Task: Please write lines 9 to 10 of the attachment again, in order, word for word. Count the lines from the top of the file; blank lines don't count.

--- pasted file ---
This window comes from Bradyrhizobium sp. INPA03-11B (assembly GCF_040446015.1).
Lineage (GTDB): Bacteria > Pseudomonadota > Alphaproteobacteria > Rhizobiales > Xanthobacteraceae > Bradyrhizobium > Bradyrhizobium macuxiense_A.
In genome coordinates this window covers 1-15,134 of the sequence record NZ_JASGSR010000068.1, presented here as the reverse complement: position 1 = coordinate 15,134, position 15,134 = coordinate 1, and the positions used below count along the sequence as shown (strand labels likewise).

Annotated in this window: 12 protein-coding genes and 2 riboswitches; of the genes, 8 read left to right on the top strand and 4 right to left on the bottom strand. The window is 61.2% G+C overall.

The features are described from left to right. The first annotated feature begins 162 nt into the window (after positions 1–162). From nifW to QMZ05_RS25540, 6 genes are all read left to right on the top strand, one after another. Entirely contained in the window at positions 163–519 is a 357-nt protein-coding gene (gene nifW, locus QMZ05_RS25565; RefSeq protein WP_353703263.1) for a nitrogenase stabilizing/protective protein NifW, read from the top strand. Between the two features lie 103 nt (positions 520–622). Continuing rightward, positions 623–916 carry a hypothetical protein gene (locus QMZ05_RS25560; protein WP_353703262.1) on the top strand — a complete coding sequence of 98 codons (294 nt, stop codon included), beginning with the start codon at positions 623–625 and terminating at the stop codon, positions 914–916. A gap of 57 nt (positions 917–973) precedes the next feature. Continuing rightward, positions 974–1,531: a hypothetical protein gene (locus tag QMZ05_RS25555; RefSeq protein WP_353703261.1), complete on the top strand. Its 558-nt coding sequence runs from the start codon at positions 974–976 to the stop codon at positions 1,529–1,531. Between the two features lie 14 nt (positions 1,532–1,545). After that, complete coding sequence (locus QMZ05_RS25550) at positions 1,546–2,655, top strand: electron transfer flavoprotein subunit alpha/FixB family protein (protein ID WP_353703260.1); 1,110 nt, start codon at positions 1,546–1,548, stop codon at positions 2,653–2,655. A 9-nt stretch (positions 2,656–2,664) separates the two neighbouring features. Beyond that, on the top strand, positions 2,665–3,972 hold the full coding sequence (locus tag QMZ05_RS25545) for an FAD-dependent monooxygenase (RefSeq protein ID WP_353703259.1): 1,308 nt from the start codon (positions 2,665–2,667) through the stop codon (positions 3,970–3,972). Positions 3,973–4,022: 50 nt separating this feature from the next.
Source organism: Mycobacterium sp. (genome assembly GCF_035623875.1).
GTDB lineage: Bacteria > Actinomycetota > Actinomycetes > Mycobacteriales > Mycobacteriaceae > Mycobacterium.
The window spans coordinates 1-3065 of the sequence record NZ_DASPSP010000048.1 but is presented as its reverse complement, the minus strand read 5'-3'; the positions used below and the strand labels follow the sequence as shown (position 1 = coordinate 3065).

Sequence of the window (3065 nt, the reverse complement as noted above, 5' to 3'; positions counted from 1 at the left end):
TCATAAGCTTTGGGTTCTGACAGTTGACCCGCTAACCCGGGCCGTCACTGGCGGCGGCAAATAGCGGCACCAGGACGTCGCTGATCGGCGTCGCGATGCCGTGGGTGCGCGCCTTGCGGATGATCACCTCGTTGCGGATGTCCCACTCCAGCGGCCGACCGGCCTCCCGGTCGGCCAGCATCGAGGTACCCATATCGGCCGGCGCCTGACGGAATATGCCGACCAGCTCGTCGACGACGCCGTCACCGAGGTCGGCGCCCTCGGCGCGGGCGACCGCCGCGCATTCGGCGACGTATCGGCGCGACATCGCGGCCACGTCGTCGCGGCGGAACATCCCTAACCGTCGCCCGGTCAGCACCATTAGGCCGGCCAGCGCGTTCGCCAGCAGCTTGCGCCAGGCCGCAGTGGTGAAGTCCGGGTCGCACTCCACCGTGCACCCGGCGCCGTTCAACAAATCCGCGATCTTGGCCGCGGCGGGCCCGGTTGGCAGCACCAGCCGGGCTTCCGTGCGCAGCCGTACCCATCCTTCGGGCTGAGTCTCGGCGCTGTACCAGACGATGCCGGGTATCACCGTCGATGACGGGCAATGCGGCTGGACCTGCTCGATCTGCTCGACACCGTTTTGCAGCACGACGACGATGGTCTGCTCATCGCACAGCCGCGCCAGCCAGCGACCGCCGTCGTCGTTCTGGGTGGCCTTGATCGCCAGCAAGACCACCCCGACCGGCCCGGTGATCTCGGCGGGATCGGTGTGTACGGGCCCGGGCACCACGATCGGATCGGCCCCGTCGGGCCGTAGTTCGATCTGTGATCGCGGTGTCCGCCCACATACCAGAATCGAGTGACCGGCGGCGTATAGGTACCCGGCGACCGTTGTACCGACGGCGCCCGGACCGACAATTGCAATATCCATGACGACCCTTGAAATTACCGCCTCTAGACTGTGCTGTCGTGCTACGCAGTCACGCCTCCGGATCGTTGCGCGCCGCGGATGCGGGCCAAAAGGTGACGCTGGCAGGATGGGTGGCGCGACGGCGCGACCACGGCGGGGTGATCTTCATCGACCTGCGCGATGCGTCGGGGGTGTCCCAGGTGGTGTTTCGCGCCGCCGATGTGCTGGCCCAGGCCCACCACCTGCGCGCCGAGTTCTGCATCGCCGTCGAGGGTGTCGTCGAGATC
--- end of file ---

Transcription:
Sequence of the window (3065 nt, the reverse complement as noted above, 5' to 3'; positions counted from 1 at the left end):
TCATAAGCTTTGGGTTCTGACAGTTGACCCGCTAACCCGGGCCGTCACTGGCGGCGGCAAATAGCGGCACCAGGACGTCGCTGATCGGCGTCGCGATGCCGTGGGTGCGCGCCTTGCGGATGATCACCTCGTTGCGGATGTCCCACTCCAGCGGCCGACCGGCCTCCCGGTCGGCCAGCATCGAGGTACCCATATCGGCCGGCGCCTGACGGAATATGCCGACCAGCTCGTCGACGACGCCGTCACCGAGGTCGGCGCCCTCGGCGCGGGCGACCGCCGCGCATTCGGCGACGTATCGGCGCGACATCGCGGCCACGTCGTCGCGGCGGAACATCCCTAACCGTCGCCCGGTCAGCACCATTAGGCCGGCCAGCGCGTTCGCCAGCAGCTTGCGCCAGGCCGCAGTGGTGAAGTCCGGGTCGCACTCCACCGTGCACCCGGCGCCGTTCAACAAATCCGCGATCTTGGCCGCGGCGGGCCCGGTTGGCAGCACCAGCCGGGCTTCCGTGCGCAGCCGTACCCATCCTTCGGGCTGAGTCTCGGCGCTGTACCAGACGATGCCGGGTATCACCGTCGATGACGGGCAATGCGGCTGGACCTGCTCGATCTGCTCGACACCGTTTTGCAGCACGACGACGATGGTCTGCTCATCGCACAGCCGCGCCAGCCAGCGACCGCCGTCGTCGTTCTGGGTGGCCTTGATCGCCAGCAAGACCACCCCGACCGGCCCGGTGATCTCGGCGGGATCGGTGTGTACGGGCCCGGGCACCACGATCGGATCGGCCCCGTCGGGCCGTAGTTCGATCTGTGATCGCGGTGTCCGCCCACATACCAGAATCGAGTGACCGGCGGCGTATAGGTACCCGGCGACCGTTGTACCGACGGCGCCCGGACCGACAATTGCAATATCCATGACGACCCTTGAAATTACCGCCTCTAGACTGTGCTGTCGTGCTACGCAGTCACGCCTCCGGATCGTTGCGCGCCGCGGATGCGGGCCAAAAGGTGACGCTGGCAGGATGGGTGGCGCGACGGCGCGACCACGGCGGGGTGATCTTCATCGACCTGCGCGATGCGTCGGGGGTGTCCCAGGTGGTGTTTCGCGCCGCCGATGTGCTGGCCCAGGCCCACCACCTGCGCGCCGAGTTCTGCATCGCCGTCGAGGGTGTCGTCGAGATC